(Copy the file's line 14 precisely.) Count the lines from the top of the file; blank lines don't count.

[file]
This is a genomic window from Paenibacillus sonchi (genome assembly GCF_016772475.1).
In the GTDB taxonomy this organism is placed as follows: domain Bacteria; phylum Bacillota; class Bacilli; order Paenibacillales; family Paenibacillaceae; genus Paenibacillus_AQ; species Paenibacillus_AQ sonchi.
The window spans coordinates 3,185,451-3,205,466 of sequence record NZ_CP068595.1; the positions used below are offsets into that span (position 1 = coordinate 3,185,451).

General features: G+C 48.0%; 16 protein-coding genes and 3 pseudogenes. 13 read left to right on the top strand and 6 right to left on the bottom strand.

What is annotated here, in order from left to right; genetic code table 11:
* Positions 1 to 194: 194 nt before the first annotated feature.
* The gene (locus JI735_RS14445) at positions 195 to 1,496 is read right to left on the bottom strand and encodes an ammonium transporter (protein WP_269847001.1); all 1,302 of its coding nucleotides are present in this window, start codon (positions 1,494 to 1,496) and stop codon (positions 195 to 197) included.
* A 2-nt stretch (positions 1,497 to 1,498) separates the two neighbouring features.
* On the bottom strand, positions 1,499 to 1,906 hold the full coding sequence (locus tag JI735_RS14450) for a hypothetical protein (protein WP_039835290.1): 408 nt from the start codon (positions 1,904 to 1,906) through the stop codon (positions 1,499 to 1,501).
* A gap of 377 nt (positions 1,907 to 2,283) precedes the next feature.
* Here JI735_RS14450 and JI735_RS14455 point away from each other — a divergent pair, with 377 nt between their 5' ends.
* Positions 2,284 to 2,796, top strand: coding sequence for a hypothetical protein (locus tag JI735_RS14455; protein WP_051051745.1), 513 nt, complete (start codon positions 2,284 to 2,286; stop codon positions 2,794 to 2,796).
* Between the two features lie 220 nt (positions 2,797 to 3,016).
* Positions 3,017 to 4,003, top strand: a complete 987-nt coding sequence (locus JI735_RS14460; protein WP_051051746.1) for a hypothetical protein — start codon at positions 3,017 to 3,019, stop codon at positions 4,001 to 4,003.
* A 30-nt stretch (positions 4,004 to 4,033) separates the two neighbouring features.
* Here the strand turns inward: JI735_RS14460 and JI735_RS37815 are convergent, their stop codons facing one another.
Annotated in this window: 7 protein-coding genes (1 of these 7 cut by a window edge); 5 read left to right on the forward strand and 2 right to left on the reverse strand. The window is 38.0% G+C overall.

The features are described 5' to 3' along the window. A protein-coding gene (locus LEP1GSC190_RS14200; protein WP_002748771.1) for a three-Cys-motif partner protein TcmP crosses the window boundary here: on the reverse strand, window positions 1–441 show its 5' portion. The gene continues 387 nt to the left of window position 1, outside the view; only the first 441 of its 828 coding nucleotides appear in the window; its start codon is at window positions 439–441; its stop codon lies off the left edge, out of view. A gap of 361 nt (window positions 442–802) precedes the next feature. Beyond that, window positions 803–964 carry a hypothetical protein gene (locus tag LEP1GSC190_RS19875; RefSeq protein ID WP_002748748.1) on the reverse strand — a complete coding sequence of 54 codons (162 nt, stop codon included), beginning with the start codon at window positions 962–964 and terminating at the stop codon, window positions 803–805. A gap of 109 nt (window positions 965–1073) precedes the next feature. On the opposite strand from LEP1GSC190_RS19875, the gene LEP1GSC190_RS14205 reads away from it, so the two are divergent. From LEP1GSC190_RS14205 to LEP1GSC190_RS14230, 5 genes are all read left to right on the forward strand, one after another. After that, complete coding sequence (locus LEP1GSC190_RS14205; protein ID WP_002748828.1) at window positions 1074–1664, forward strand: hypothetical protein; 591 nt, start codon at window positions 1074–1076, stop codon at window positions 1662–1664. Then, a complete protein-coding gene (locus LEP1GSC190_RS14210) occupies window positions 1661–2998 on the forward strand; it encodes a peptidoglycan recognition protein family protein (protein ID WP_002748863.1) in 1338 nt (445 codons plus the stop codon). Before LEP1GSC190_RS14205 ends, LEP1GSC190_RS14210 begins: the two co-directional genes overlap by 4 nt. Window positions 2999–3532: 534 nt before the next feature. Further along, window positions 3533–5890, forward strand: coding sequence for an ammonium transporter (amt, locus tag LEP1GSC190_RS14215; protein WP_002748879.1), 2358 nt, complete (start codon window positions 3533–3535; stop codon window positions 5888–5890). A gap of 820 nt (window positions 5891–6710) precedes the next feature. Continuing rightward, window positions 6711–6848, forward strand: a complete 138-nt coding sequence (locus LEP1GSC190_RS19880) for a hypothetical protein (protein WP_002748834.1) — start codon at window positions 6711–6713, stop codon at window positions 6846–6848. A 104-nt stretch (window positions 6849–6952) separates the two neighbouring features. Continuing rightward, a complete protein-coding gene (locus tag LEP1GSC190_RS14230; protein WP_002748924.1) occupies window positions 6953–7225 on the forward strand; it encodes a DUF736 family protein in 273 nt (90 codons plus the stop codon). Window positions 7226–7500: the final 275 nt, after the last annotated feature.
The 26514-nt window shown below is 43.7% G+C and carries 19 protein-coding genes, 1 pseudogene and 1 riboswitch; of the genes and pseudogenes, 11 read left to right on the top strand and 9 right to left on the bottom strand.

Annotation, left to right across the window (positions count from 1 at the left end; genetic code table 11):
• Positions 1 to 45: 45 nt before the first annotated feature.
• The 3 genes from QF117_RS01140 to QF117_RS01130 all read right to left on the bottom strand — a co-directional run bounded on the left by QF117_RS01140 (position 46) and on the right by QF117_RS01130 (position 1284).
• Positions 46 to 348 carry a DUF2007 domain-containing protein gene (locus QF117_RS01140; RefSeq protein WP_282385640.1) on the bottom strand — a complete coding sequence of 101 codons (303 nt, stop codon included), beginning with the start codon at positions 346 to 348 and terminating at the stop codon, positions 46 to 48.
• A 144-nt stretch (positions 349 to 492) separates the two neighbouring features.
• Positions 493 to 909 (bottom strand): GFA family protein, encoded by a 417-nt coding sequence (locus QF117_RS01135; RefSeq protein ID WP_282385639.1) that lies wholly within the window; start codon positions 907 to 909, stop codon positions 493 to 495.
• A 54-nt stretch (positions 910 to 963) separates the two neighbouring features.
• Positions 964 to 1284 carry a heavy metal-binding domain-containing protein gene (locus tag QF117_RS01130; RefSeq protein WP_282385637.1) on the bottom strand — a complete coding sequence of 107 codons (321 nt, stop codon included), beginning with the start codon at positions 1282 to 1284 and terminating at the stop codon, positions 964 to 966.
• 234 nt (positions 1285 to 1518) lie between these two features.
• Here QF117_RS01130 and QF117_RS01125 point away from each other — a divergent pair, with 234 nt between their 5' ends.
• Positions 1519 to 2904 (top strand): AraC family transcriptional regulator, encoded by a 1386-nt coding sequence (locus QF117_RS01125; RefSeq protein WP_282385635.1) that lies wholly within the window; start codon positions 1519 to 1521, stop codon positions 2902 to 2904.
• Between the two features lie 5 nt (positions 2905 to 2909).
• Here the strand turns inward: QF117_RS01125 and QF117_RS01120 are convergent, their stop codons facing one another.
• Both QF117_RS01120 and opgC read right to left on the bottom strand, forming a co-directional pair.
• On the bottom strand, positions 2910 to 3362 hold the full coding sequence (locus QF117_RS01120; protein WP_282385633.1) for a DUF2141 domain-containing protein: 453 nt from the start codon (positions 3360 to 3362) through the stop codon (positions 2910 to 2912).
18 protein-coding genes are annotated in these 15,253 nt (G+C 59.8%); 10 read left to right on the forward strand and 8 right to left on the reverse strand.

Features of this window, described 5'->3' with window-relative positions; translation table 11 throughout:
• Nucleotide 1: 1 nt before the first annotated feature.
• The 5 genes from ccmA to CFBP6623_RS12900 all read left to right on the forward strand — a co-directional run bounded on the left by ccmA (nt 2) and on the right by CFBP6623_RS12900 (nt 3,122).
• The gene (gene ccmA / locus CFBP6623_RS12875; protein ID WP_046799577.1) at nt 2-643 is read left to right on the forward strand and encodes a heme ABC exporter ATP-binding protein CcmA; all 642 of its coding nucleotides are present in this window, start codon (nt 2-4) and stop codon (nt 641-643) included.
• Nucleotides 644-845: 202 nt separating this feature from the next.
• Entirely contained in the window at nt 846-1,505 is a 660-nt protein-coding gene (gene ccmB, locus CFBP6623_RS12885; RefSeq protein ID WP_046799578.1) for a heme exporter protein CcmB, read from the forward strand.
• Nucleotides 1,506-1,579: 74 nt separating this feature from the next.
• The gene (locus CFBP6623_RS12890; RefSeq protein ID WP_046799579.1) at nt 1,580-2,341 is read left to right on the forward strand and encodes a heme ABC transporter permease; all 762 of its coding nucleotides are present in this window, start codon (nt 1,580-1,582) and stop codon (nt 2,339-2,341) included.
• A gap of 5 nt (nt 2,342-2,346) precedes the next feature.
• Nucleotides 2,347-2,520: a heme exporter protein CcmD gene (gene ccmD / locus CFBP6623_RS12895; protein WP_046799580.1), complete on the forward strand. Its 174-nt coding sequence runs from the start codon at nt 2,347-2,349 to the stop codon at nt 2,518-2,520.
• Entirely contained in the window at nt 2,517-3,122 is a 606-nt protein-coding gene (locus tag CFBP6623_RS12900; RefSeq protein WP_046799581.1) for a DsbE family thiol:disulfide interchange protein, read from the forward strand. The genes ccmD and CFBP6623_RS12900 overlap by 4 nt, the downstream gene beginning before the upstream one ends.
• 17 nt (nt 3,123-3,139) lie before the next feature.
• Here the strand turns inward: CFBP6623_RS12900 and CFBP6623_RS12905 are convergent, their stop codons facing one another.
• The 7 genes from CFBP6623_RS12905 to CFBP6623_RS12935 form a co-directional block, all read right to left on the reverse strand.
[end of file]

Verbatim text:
* Positions 3,017 to 4,003, top strand: a complete 987-nt coding sequence (locus JI735_RS14460; protein WP_051051746.1) for a hypothetical protein — start codon at positions 3,017 to 3,019, stop codon at positions 4,001 to 4,003.